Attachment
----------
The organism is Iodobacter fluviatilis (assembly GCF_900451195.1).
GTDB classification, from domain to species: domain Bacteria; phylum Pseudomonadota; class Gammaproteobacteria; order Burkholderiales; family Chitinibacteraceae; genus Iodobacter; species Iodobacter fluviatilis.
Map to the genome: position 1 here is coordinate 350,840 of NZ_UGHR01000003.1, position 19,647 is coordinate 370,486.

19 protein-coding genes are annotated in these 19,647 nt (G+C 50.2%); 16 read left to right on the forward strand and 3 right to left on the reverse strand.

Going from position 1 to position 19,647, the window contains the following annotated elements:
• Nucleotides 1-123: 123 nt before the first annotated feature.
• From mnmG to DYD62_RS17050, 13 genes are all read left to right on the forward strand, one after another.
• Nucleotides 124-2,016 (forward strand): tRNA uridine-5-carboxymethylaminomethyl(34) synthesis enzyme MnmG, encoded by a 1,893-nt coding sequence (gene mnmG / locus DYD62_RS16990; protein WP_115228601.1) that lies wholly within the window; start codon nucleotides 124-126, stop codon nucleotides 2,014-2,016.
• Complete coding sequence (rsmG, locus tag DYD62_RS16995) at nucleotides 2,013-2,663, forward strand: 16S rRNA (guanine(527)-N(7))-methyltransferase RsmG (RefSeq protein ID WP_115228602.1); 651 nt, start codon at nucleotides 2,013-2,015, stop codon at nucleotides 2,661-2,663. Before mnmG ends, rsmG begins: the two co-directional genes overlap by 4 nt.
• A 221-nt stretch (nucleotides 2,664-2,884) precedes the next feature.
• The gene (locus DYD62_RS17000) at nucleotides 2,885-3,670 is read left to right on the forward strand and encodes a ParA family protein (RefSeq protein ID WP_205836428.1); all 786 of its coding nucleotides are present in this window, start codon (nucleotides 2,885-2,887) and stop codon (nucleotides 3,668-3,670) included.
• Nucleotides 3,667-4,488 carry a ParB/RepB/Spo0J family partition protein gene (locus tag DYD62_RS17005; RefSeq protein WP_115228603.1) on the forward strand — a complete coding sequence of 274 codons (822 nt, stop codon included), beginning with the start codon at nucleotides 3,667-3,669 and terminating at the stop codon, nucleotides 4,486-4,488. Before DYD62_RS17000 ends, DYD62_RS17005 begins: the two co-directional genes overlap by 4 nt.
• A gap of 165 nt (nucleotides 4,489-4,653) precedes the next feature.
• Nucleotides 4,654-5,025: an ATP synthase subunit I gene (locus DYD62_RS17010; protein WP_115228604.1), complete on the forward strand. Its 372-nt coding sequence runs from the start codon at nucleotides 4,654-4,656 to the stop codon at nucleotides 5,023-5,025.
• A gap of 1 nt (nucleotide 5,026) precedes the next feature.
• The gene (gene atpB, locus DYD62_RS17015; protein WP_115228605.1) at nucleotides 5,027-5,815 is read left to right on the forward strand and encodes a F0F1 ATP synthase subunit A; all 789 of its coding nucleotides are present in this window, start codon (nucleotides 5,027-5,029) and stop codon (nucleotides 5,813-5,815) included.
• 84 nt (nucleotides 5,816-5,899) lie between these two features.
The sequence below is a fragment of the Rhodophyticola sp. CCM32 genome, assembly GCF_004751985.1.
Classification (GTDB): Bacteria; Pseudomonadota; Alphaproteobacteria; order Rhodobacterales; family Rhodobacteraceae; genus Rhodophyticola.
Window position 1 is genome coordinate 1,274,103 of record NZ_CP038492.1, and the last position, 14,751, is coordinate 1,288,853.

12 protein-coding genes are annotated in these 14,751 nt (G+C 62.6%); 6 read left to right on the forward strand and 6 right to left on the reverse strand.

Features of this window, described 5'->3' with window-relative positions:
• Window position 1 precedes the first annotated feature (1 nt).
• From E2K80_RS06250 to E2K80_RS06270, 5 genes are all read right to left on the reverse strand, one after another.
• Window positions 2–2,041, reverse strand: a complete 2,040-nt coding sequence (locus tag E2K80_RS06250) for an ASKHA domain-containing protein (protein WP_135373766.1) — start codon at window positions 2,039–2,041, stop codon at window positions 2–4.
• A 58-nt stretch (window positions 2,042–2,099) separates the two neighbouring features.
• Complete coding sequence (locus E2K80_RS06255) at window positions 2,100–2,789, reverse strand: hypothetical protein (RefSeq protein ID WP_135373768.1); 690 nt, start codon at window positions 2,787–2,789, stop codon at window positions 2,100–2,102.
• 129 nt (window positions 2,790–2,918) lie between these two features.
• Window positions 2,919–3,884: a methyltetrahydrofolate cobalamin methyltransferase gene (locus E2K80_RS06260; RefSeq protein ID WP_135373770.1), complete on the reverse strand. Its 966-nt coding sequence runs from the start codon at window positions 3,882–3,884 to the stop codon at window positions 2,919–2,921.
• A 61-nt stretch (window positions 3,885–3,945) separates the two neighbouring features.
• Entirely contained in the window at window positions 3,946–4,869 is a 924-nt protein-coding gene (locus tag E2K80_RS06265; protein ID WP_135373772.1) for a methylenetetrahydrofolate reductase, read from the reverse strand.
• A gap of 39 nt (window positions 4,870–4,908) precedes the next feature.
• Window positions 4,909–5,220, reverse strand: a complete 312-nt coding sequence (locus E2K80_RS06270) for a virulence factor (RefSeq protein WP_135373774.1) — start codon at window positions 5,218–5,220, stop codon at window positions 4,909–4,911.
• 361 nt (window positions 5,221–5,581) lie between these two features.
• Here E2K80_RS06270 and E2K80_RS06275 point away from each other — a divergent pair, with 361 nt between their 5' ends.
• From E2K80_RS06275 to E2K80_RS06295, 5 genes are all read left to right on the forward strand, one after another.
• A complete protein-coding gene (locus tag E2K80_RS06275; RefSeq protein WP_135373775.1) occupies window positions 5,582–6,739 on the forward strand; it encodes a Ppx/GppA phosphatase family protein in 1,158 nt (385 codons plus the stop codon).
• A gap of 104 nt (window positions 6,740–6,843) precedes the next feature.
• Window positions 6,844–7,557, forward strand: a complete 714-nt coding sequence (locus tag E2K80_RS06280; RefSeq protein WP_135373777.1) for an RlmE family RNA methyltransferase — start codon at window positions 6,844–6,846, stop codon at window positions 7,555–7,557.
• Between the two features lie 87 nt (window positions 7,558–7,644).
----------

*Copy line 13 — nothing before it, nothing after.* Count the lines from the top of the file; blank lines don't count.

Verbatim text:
• A gap of 165 nt (nucleotides 4,489-4,653) precedes the next feature.